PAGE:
Firstly, what was the provision, criterion or practice (PCP) to which any reasonable adjustment duty should be applied? The Court of Appeal said that following the Finnigan case, the PCP was the base position before adjustments are made to accommodate disabilities. Here the PCP was the “first come first served” principle. The bus company’s policy was that the bus driver should request a non-wheelchair user to move, but that was not part of the PCP, rather it was an adjustment to the PCP. The question was whether the adjustment went far enough.
The Court of Appeal (para 22-23) said that under s.6(3) EqA, in relation to disability, a reference to a person who has a particular protected characteristic is a reference to a person who has a particular disability, and a reference to persons who share a protected characteristic is a reference to persons who have the same disability. It was common ground in this case that a physical condition requiring the claimant to use a wheelchair was his “particular disability”. It was also now common ground (para 31) that in considering whether the claimant had suffered a substantial disadvantage, the correct comparator was a non-wheelchair user rather than (as the bus company argued before the County Court) non-disabled people with particular difficulties such as mothers with buggies. Note: before the Supreme Court it was common ground that the claimant’s “particular disability” was a physical condition which requires him to use a wheelchair’ (para 20-21).
Did the PCP (“first come first served”) put wheelchair users at a substantial disadvantage, as compared with non-wheelchair users. The County Court held yes, and this was upheld by a majority of the Court of Appeal. The County Court said: “… the disadvantage is not to be gauged merely by reference to the time (number of minutes) that the disabled person is delayed but the fact that he is delayed at all by reason of his inability to take a bus upon which the non-disabled passenger was able to travel without difficulty.” The Court of Appeal doubted that any delay is a substantial disadvantage, but upheld the decision on this point. In deciding whether the comparative disadvantage was “substantial”, it was relevant both whether there would be a substantial risk of the disadvantage occurring (ie of the disabled wheelchair user not being able to travel on a particular bus because the wheelchair space was occupied, while the non-wheelchair user could), and secondly whether, if that happened, it would constitute a substantial disadvantage.
Other points from the County Court decision
In finding there was a failure to make reasonable adjustments, the County Court thought it should consider whether the failure resulted in the claimant being subjected to a “detriment”: s.29(2)(c) Equality Act 2010. (For the Supreme Court approach on this, see Detriment>”Real prospect” test.). The County Court held that yes, the claimant was subject to a detriment, because there was the time delay. The delay was more than an “unjustified sense of grievance”. The bus company argued it could not be blamed for the claimant missing the train as claimant left it ‘tight’. The County Court said even if he did (which was not examined) “in my view a person is entitled to rely on bus and train timetabling to enable him to make travel plans and does not expect or should not have to expect that he is unable to travel as he intended because, as a disabled person, he is unable to take the bus that he planned to take.”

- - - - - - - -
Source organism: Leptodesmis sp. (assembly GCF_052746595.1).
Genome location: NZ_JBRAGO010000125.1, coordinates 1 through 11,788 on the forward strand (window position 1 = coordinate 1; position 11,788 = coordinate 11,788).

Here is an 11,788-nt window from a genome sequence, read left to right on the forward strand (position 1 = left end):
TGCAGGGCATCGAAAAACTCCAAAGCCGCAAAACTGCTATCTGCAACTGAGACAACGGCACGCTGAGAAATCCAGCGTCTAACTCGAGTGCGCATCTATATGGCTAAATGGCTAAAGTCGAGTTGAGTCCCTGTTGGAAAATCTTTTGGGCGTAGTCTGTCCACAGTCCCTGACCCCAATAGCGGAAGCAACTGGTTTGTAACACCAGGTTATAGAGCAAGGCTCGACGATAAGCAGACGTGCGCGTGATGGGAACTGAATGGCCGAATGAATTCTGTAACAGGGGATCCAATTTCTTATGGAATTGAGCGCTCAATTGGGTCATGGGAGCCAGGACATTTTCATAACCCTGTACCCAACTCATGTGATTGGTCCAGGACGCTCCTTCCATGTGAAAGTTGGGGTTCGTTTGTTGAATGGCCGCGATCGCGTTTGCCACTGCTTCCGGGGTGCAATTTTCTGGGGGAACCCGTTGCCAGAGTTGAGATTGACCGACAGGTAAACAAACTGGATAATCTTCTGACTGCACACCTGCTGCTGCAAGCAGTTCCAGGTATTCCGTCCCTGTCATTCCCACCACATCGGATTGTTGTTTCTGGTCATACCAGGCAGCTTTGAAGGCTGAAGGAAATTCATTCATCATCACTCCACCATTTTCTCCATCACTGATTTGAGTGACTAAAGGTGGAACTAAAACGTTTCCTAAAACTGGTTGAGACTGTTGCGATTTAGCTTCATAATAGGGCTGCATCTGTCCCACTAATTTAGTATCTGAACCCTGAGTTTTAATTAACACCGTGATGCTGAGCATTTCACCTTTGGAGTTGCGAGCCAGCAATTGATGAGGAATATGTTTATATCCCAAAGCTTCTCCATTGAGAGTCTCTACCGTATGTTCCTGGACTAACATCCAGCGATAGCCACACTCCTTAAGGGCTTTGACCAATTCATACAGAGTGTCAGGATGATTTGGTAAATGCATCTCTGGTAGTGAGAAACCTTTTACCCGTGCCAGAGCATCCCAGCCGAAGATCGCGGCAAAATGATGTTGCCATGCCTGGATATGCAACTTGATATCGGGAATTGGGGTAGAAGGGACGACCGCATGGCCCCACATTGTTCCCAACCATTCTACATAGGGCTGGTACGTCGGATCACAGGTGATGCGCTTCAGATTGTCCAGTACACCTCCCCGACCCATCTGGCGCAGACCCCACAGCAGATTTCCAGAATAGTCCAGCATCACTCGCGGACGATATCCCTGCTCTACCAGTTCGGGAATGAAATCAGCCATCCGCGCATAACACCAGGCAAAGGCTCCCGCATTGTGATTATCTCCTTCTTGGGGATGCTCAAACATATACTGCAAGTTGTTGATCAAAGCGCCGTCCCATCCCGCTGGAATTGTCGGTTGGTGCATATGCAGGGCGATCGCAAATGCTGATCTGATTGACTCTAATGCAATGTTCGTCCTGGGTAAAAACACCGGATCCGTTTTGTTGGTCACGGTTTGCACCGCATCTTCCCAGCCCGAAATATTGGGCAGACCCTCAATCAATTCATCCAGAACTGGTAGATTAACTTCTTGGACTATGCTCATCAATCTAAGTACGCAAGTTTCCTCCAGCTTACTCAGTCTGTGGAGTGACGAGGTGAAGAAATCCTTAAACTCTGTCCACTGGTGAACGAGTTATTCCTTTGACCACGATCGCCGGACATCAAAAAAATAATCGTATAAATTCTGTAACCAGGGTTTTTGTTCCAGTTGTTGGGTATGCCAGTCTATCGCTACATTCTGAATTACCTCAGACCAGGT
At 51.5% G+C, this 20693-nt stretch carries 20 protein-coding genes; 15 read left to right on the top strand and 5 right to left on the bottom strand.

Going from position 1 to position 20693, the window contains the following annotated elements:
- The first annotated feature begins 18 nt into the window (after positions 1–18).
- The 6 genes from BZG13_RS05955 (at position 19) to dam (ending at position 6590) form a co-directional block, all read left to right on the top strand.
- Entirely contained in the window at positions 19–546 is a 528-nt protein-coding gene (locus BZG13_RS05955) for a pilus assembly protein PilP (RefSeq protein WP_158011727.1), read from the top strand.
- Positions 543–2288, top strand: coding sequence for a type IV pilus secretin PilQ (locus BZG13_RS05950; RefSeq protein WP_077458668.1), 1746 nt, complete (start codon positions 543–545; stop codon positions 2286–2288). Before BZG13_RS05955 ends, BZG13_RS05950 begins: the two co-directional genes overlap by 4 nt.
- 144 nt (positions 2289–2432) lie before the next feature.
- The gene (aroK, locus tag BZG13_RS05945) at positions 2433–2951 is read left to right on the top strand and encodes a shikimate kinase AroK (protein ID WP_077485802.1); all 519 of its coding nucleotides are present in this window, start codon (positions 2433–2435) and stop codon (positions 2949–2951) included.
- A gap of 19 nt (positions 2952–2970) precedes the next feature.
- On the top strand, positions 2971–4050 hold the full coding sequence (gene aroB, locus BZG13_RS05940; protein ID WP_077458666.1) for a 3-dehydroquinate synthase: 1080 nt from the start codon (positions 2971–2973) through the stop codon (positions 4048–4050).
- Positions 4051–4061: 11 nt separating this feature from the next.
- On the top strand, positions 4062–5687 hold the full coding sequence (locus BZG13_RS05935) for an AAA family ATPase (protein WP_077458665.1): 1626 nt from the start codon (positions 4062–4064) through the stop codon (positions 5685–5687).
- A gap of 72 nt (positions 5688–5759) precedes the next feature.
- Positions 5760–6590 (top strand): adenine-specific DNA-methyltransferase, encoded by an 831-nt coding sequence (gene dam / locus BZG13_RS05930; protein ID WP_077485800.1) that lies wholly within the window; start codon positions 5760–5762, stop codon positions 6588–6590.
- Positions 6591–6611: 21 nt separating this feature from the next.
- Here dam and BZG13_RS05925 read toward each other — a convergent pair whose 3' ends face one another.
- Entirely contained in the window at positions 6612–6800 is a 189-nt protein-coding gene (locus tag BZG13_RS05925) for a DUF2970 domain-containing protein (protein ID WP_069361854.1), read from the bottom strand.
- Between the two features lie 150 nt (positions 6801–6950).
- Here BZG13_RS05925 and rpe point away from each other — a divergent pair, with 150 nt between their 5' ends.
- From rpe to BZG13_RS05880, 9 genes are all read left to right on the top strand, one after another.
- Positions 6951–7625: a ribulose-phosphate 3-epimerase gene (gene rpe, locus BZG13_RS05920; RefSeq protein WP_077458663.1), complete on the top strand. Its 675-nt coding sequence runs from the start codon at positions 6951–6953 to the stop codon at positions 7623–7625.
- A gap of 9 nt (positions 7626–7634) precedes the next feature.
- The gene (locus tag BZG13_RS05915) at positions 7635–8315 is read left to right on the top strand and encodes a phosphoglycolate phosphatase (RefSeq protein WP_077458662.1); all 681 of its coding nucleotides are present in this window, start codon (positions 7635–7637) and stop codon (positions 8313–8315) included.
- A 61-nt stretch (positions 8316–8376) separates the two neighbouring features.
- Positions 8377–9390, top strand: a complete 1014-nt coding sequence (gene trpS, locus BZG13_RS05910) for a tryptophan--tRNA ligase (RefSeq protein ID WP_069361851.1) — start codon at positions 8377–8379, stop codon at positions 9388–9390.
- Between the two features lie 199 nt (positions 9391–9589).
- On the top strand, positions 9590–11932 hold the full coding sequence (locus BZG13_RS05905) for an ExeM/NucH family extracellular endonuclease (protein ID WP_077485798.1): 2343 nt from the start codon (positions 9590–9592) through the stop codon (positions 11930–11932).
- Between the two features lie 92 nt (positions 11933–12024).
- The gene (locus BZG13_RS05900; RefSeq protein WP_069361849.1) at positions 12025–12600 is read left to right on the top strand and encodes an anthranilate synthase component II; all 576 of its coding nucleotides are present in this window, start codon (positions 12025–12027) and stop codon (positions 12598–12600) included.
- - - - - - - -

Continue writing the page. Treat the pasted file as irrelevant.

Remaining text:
(Note there is a comment by one of the judges in the Court of Appeal, at para 36, that the “substantial disadvantage” must apply to the claimant, rather than just a “detriment”. However, no statutory authority is given for that, and it was not material to the judgment.)
The County Court had awarded damages for injury to feelings of £5,500. An application for injunctive relief was adjourned for 6 months. This was of course overturned by the Court of Appeal decision.
This case contrasts with Black v Arriva North East Ltd, County Court  EqLR 558, May 2013, where the County Court held that allowing the wheelchair space on a bus to be used also by pushchairs on a “first come first served” basis was not a breach of the reasonable adjustment duty. One reason was that it was not a “substantial disadvantage” for the wheelchair user to have to wait for another bus. In Black, the court failed to consider Schedule 2 of the Equality Act, and so looked at the individual disabled person rather wheelchair users as a group.
By contrast, in the Paulley case the courts held there was a substantial disadvantage to wheelchair users – and that the bus company had not taken reasonable steps. There may be differences due to the facts of individual cases, but clearly the Paulley rather than Black should be followed as regards the law, since the latter was only a County Court decision.
It is not clear why the Supreme Court applied a test of whether there was a “real prospect” that the adjustment would have made a difference in the claimant’s case. It is submitted that this test is appropriate for employment cases but not for service providers: see Detriment>”Real prospect” test.
The Paulley case, at least in the County Court, is also interesting for applying the principle in Roads v Central Trains: that the policy of the legislation is, so far as reasonably practicable, to approximate the access enjoyed by disabled persons to that enjoyed by the rest of the public. The approach is not a minimalist one. That principle was not discussed by the higher courts.